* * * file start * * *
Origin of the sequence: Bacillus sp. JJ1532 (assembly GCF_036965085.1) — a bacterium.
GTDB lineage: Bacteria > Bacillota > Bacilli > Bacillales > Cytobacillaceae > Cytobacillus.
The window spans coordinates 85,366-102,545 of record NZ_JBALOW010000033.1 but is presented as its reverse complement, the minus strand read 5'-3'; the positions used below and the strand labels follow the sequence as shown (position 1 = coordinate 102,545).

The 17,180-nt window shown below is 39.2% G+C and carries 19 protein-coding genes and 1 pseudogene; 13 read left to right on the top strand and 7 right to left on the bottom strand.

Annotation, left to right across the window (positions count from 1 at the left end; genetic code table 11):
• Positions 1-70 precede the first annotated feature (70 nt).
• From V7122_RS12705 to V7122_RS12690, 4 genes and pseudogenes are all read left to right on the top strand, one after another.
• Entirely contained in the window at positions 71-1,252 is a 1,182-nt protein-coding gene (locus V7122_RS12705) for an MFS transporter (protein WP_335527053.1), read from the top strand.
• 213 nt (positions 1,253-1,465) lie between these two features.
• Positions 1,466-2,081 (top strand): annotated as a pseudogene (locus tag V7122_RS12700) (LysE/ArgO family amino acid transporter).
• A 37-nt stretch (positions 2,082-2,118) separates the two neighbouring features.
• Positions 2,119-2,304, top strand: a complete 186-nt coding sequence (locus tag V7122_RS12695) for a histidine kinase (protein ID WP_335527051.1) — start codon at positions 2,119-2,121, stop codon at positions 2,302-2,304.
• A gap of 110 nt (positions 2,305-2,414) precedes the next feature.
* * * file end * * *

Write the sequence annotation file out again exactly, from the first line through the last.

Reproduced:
Origin of the sequence: Bacillus sp. JJ1532 (assembly GCF_036965085.1) — a bacterium.
GTDB lineage: Bacteria > Bacillota > Bacilli > Bacillales > Cytobacillaceae > Cytobacillus.
The window spans coordinates 85,366-102,545 of record NZ_JBALOW010000033.1 but is presented as its reverse complement, the minus strand read 5'-3'; the positions used below and the strand labels follow the sequence as shown (position 1 = coordinate 102,545).

The 17,180-nt window shown below is 39.2% G+C and carries 19 protein-coding genes and 1 pseudogene; 13 read left to right on the top strand and 7 right to left on the bottom strand.

Annotation, left to right across the window (positions count from 1 at the left end; genetic code table 11):
• Positions 1-70 precede the first annotated feature (70 nt).
• From V7122_RS12705 to V7122_RS12690, 4 genes and pseudogenes are all read left to right on the top strand, one after another.
• Entirely contained in the window at positions 71-1,252 is a 1,182-nt protein-coding gene (locus V7122_RS12705) for an MFS transporter (protein WP_335527053.1), read from the top strand.
• 213 nt (positions 1,253-1,465) lie between these two features.
• Positions 1,466-2,081 (top strand): annotated as a pseudogene (locus tag V7122_RS12700) (LysE/ArgO family amino acid transporter).
• A 37-nt stretch (positions 2,082-2,118) separates the two neighbouring features.
• Positions 2,119-2,304, top strand: a complete 186-nt coding sequence (locus tag V7122_RS12695) for a histidine kinase (protein ID WP_335527051.1) — start codon at positions 2,119-2,121, stop codon at positions 2,302-2,304.
• A gap of 110 nt (positions 2,305-2,414) precedes the next feature.